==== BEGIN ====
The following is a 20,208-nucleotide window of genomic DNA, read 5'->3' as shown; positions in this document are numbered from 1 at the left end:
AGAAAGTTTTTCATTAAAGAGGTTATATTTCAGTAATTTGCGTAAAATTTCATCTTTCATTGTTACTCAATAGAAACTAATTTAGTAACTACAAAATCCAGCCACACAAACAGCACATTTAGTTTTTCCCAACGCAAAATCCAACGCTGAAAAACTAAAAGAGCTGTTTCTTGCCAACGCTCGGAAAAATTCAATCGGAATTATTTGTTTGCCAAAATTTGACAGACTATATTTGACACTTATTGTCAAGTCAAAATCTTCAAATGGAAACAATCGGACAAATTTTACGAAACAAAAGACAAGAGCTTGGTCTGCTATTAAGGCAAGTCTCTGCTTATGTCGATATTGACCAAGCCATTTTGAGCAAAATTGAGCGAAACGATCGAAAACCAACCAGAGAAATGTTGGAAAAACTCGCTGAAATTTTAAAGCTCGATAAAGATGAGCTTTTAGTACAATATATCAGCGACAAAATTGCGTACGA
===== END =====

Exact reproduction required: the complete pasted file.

The following is a 20,208-nucleotide window of genomic DNA, read 5'->3' as shown; positions in this document are numbered from 1 at the left end:
AGAAAGTTTTTCATTAAAGAGGTTATATTTCAGTAATTTGCGTAAAATTTCATCTTTCATTGTTACTCAATAGAAACTAATTTAGTAACTACAAAATCCAGCCACACAAACAGCACATTTAGTTTTTCCCAACGCAAAATCCAACGCTGAAAAACTAAAAGAGCTGTTTCTTGCCAACGCTCGGAAAAATTCAATCGGAATTATTTGTTTGCCAAAATTTGACAGACTATATTTGACACTTATTGTCAAGTCAAAATCTTCAAATGGAAACAATCGGACAAATTTTACGAAACAAAAGACAAGAGCTTGGTCTGCTATTAAGGCAAGTCTCTGCTTATGTCGATATTGACCAAGCCATTTTGAGCAAAATTGAGCGAAACGATCGAAAACCAACCAGAGAAATGTTGGAAAAACTCGCTGAAATTTTAAAGCTCGATAAAGATGAGCTTTTAGTACAATATATCAGCGACAAAATTGCGTACGA